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The Magpie Sings the Great Depression:
Selections from DeWitt Clinton High School's Literary Magazine, 1929-1942

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Man, The Militant

Lester Bernbaum, '37

The Magpie, January 1937, v. 21, n. 1, p. 75.

In the distance the peal of a cannon's roar echoes over no-man's land. High in the heavens Jupiter Pluvius, gripped with wrath and anger, flashes his thunderbolts across the pale, dull sky. The onrushing rain sweeps across the soggy plains which present a ravaged appearance, rendered so by marauding, explosive shells. Lying on the muddy turf are the bullet-riddled corpses of God's creation with heads decapitated, and limbs torn from bloody for torsos. Nearby, there is a trench with weather beaten, slimy soldiers buried in its lousy haunts.

The signal is given! Hostile battalions of men leap over the trenches, crouch with rifles in hand, and speed toward their foe's encampments. The enemy snipers detect the pounding of their feet, and relay a signal to their trenches. Nearer and nearer comes the bold charge. A staccato of shots streams toward the invaders. Rocket shells, gleaming with illuminated magnificence, skirt the cloudy, celestial heavens, only to dart earthward, sowing seeds of destruction, and up-heaving scattered bits of earth. Rifles respond with their bombastic talk. Streams of deadly bullets emanate from machine-gun nests. Airplanes high above, "lay their fatal eggs." Bodies reel, stagger, and fall. Bayonets tear recklessly through living flesh. Gigantic, lumbering tanks plough through seas of mud, battering down breastworks, crushing trees under their advance, and rending barbed wire meshes apart. Sickening rents sing out into the dismal, obscure night and dim the groans of dying men.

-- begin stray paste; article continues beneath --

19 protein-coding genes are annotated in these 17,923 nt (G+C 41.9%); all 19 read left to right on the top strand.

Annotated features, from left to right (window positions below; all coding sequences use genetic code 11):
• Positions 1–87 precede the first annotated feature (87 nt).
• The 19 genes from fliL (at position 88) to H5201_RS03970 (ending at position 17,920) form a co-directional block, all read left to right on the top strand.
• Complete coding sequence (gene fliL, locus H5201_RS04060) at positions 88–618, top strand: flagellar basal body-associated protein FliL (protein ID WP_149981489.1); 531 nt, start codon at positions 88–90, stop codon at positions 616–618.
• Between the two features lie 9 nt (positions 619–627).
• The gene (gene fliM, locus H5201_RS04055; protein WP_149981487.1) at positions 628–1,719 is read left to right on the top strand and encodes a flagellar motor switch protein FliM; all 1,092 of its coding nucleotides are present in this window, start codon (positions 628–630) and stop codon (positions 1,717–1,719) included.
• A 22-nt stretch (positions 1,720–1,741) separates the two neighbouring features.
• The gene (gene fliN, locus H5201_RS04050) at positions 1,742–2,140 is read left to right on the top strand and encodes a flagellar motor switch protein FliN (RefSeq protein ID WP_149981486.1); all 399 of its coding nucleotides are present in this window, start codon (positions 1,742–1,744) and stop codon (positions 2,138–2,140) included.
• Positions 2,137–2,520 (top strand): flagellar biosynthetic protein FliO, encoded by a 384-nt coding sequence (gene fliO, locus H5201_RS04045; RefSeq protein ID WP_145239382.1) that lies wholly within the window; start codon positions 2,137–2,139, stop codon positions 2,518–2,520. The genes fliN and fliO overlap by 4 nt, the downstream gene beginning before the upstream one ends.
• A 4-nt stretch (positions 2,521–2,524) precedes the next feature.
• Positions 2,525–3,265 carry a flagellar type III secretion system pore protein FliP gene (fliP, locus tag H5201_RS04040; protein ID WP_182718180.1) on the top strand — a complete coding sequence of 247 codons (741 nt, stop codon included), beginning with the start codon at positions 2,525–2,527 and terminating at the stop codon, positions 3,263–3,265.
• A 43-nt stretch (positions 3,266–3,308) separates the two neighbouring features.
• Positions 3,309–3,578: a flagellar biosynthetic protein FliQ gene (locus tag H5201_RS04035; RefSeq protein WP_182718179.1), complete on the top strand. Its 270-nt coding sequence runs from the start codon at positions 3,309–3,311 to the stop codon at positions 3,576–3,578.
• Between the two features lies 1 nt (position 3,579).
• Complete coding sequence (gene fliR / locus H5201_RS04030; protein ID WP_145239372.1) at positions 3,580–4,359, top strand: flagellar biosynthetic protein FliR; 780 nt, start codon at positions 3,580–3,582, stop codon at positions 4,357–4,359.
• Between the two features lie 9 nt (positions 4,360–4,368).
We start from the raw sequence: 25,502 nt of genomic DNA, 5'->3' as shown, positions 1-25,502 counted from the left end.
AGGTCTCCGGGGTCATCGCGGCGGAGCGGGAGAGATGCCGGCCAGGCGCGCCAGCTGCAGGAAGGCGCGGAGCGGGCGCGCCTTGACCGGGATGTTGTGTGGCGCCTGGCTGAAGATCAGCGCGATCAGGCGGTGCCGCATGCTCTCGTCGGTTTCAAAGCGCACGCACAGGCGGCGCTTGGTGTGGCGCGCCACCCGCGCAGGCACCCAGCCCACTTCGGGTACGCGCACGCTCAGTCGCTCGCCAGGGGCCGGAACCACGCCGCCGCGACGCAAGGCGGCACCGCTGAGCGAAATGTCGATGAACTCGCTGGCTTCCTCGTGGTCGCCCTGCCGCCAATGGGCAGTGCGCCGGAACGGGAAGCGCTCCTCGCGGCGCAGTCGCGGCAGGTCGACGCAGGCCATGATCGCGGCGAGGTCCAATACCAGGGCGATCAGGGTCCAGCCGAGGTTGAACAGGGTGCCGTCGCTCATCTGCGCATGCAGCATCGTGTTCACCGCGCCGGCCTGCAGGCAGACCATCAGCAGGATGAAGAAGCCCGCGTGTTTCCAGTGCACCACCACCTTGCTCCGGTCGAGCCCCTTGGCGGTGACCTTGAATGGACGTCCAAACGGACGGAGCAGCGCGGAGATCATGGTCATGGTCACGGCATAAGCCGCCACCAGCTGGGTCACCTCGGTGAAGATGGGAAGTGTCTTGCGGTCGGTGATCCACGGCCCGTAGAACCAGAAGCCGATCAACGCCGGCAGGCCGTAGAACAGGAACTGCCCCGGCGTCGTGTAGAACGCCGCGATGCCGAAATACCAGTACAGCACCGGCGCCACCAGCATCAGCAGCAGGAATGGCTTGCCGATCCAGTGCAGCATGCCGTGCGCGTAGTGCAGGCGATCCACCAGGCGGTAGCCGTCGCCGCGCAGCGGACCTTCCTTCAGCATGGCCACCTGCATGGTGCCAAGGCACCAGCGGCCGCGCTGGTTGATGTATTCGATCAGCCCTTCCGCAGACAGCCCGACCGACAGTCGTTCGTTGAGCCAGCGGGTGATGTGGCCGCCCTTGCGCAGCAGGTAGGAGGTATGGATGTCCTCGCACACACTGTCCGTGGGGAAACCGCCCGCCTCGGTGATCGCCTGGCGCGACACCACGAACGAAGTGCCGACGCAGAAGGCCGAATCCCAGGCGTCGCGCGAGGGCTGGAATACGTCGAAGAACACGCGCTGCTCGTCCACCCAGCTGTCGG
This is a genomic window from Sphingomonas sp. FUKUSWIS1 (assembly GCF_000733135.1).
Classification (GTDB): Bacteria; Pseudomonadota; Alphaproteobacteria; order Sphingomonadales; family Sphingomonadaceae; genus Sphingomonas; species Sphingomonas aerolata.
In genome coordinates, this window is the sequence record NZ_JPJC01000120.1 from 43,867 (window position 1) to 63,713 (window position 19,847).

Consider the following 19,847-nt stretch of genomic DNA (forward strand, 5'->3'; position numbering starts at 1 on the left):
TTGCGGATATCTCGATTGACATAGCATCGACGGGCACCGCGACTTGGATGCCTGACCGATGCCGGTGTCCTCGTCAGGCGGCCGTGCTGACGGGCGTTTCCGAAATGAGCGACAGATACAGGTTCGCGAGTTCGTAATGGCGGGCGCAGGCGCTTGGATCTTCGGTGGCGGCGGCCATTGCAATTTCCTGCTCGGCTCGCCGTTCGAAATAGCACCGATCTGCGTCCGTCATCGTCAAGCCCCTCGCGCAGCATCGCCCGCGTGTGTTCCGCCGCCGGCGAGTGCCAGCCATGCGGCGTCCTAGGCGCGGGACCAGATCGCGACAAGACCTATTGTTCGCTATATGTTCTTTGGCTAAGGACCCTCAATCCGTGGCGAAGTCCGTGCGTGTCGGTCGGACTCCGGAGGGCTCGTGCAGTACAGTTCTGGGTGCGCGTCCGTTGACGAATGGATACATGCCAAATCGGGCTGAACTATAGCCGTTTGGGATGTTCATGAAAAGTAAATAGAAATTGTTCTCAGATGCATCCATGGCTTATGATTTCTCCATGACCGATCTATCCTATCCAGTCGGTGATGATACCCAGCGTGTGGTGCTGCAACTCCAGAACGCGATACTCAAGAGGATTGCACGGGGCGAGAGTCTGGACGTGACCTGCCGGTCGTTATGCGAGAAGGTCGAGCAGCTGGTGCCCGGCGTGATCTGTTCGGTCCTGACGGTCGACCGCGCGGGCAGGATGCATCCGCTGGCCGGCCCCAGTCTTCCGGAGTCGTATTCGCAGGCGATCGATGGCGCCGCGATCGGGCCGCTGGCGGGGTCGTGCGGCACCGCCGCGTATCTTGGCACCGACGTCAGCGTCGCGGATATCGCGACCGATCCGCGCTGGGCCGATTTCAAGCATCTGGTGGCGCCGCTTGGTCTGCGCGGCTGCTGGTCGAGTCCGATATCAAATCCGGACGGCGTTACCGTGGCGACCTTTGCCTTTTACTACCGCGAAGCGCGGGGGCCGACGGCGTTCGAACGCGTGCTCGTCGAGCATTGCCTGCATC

"Who won?" asks an eager, inquiring youth in the class.

"Son," answers the professor, "that is just the point of this history lesson. Who ever wins a war? Nobody. The fact that you have slashed your adversary to bits while you still remain living, doesn't make you the winner. Remember your clothes are torn, your nose bleeding, your body (if you are lucky) only painfully bruised, and your condition weak. That is exactly how a war terminates, the victor, bruised, battered, and beaten. And the foe, deformed, overwhelmed, and crushed! Civilization is rent asunder. Houses are wrecked and scrapped. Sons and fathers are forever lost. And so, my son, you see that it is both sides who actually lose and lose heavily, harvesting both misery and lamentation. But, my son, the catastrophe of war doesn't check war whatsoever. Each time the world has been reconstructed and renovated, war looms, snarling and glaring at a mad world. And Man is his own undoing. He witnesses the sureness of destruction but, like the stupid moth he is, he is drawn to his destruction again and again by the deceptive flames of propaganda, class hatreds, nationalism and above all, greed."

A recess ended the history session as the professor murmured philosophically, "Man the Militant" and sighed, disturbed with the world.

The Magpie Sings the Great Depression

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